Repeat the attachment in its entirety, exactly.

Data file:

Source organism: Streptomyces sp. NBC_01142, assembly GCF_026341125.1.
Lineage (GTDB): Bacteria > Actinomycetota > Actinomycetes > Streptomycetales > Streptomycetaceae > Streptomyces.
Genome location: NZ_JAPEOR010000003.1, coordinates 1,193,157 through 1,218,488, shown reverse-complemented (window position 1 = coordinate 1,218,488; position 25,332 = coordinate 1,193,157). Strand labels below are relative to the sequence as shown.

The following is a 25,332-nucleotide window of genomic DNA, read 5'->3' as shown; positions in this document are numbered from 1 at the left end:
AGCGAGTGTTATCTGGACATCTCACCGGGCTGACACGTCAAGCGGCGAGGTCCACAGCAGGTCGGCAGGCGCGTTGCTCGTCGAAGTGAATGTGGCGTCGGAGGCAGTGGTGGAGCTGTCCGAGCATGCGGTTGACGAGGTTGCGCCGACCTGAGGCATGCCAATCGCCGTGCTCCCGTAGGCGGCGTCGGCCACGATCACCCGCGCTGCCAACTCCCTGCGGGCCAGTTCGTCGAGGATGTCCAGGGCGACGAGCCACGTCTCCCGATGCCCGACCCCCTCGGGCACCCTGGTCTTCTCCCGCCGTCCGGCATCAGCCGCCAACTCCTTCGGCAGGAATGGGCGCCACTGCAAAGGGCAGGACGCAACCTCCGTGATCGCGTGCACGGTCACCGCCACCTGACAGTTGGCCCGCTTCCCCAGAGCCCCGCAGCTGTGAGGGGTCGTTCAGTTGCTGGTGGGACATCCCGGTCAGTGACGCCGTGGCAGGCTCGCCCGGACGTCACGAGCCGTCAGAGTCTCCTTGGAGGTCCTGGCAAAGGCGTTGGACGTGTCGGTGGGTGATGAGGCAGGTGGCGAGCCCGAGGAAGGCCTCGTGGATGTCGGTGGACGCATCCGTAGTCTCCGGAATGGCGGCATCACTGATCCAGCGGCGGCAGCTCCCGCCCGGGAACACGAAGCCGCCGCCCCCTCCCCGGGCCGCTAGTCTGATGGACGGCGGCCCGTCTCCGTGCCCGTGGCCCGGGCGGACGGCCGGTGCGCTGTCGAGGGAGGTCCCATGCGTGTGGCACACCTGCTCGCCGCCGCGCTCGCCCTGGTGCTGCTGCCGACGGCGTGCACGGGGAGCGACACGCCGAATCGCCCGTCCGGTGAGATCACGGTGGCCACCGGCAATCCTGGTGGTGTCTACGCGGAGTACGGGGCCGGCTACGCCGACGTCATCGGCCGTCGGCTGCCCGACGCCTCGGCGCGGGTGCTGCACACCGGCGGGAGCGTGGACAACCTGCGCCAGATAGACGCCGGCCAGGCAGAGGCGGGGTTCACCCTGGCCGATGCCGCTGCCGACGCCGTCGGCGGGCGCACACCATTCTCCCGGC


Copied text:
Source organism: Streptomyces sp. NBC_01142, assembly GCF_026341125.1.
Lineage (GTDB): Bacteria > Actinomycetota > Actinomycetes > Streptomycetales > Streptomycetaceae > Streptomyces.
Genome location: NZ_JAPEOR010000003.1, coordinates 1,193,157 through 1,218,488, shown reverse-complemented (window position 1 = coordinate 1,218,488; position 25,332 = coordinate 1,193,157). Strand labels below are relative to the sequence as shown.

The following is a 25,332-nucleotide window of genomic DNA, read 5'->3' as shown; positions in this document are numbered from 1 at the left end:
AGCGAGTGTTATCTGGACATCTCACCGGGCTGACACGTCAAGCGGCGAGGTCCACAGCAGGTCGGCAGGCGCGTTGCTCGTCGAAGTGAATGTGGCGTCGGAGGCAGTGGTGGAGCTGTCCGAGCATGCGGTTGACGAGGTTGCGCCGACCTGAGGCATGCCAATCGCCGTGCTCCCGTAGGCGGCGTCGGCCACGATCACCCGCGCTGCCAACTCCCTGCGGGCCAGTTCGTCGAGGATGTCCAGGGCGACGAGCCACGTCTCCCGATGCCCGACCCCCTCGGGCACCCTGGTCTTCTCCCGCCGTCCGGCATCAGCCGCCAACTCCTTCGGCAGGAATGGGCGCCACTGCAAAGGGCAGGACGCAACCTCCGTGATCGCGTGCACGGTCACCGCCACCTGACAGTTGGCCCGCTTCCCCAGAGCCCCGCAGCTGTGAGGGGTCGTTCAGTTGCTGGTGGGACATCCCGGTCAGTGACGCCGTGGCAGGCTCGCCCGGACGTCACGAGCCGTCAGAGTCTCCTTGGAGGTCCTGGCAAAGGCGTTGGACGTGTCGGTGGGTGATGAGGCAGGTGGCGAGCCCGAGGAAGGCCTCGTGGATGTCGGTGGACGCATCCGTAGTCTCCGGAATGGCGGCATCACTGATCCAGCGGCGGCAGCTCCCGCCCGGGAACACGAAGCCGCCGCCCCCTCCCCGGGCCGCTAGTCTGATGGACGGCGGCCCGTCTCCGTGCCCGTGGCCCGGGCGGACGGCCGGTGCGCTGTCGAGGGAGGTCCCATGCGTGTGGCACACCTGCTCGCCGCCGCGCTCGCCCTGGTGCTGCTGCCGACGGCGTGCACGGGGAGCGACACGCCGAATCGCCCGTCCGGTGAGATCACGGTGGCCACCGGCAATCCTGGTGGTGTCTACGCGGAGTACGGGGCCGGCTACGCCGACGTCATCGGCCGTCGGCTGCCCGACGCCTCGGCGCGGGTGCTGCACACCGGCGGGAGCGTGGACAACCTGCGCCAGATAGACGCCGGCCAGGCAGAGGCGGGGTTCACCCTGGCCGATGCCGCTGCCGACGCCGTCGGCGGGCGCACACCATTCTCCCGGC